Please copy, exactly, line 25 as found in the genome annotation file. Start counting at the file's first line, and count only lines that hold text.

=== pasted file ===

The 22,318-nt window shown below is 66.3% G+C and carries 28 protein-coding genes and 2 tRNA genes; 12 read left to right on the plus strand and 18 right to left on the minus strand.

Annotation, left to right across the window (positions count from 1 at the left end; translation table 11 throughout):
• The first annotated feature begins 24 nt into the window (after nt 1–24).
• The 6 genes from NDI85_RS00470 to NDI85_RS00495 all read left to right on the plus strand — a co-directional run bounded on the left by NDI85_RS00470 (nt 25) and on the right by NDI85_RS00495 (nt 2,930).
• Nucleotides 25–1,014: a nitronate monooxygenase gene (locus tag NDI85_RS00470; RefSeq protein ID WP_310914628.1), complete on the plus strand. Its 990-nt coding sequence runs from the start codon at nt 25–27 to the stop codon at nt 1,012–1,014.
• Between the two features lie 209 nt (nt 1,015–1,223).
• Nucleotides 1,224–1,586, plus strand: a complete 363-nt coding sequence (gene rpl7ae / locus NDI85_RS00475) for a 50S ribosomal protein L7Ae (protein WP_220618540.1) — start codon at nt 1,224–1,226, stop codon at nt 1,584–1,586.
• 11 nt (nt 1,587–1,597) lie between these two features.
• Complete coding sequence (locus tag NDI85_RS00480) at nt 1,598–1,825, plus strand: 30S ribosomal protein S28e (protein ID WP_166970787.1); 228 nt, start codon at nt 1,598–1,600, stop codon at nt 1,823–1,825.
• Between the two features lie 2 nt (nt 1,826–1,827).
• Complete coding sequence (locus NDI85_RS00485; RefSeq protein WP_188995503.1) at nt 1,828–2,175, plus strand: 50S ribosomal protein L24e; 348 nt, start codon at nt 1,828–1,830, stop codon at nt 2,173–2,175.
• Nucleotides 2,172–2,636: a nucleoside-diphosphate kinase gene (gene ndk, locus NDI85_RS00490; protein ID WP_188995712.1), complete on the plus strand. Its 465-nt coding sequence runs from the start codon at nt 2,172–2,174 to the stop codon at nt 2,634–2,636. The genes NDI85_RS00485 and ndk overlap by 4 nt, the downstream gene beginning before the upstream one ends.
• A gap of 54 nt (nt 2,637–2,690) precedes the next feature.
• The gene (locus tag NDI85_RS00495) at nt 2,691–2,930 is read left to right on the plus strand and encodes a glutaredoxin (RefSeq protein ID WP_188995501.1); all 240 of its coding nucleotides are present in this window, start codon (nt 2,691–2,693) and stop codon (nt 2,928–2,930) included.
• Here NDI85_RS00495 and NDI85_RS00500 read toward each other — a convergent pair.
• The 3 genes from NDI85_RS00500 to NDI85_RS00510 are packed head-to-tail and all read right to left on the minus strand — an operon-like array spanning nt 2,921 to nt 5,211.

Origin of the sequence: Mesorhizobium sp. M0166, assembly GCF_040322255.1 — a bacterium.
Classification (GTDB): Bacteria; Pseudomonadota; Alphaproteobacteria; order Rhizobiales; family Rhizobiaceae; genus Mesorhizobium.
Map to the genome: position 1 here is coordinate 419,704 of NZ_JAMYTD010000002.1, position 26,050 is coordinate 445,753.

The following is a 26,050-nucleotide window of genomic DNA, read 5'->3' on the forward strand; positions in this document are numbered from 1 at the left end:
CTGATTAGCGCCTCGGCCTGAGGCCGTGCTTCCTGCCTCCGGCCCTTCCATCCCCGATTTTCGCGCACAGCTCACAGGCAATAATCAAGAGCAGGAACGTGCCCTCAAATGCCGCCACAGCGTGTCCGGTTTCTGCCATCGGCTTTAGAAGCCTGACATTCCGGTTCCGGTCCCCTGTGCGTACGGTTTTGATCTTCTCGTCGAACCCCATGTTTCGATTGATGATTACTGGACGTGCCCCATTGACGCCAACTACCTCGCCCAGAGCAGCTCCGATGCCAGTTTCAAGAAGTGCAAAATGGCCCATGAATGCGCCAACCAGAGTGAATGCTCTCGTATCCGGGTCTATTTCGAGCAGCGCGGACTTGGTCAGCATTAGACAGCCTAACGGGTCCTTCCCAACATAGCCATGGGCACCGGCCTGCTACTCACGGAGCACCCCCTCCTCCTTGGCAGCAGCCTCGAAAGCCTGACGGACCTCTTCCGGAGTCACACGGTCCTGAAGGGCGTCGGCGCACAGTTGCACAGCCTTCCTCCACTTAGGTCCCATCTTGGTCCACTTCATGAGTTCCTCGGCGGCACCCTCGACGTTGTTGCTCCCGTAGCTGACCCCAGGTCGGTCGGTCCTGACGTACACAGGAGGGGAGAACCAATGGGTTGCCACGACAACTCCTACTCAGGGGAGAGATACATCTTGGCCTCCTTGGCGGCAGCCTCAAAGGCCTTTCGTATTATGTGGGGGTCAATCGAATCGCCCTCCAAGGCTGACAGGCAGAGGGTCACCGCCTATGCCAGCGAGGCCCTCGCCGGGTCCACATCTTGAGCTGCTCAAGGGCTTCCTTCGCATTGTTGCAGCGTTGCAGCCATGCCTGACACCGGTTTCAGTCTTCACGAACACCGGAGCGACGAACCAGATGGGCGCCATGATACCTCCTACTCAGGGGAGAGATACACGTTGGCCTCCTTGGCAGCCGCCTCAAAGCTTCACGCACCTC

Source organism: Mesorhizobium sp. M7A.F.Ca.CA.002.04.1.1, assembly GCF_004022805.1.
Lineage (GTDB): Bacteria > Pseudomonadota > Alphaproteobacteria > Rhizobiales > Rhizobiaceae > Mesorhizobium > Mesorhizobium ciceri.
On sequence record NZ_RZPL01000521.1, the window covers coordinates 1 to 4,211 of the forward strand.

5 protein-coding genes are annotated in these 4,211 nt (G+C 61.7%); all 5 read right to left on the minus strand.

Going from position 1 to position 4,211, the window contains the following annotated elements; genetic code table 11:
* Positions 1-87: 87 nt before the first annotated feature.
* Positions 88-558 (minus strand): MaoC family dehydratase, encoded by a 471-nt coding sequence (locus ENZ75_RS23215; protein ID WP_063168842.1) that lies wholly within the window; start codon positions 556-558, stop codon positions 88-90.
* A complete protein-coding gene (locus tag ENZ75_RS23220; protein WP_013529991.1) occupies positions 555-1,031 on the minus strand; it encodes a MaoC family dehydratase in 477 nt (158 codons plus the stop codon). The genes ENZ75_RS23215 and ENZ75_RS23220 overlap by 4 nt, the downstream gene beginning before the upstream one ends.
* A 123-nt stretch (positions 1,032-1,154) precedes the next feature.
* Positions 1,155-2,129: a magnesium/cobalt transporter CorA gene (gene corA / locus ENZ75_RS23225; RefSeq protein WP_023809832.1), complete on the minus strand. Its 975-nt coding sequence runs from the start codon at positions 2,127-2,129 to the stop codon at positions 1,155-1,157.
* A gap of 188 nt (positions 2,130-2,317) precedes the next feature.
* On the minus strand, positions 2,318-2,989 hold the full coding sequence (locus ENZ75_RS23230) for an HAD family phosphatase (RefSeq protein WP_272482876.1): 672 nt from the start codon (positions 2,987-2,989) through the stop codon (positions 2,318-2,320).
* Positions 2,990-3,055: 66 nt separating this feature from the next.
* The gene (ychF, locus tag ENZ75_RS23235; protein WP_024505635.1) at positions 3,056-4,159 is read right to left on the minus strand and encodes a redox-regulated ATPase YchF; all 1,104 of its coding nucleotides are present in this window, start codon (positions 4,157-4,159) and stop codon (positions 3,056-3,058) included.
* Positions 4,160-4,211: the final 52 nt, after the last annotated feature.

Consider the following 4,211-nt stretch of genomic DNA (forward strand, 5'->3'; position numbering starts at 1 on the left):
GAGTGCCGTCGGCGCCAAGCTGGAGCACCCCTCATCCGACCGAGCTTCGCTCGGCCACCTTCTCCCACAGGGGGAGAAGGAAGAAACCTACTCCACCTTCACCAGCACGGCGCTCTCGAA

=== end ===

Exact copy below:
5 protein-coding genes are annotated in these 4,211 nt (G+C 61.7%); all 5 read right to left on the minus strand.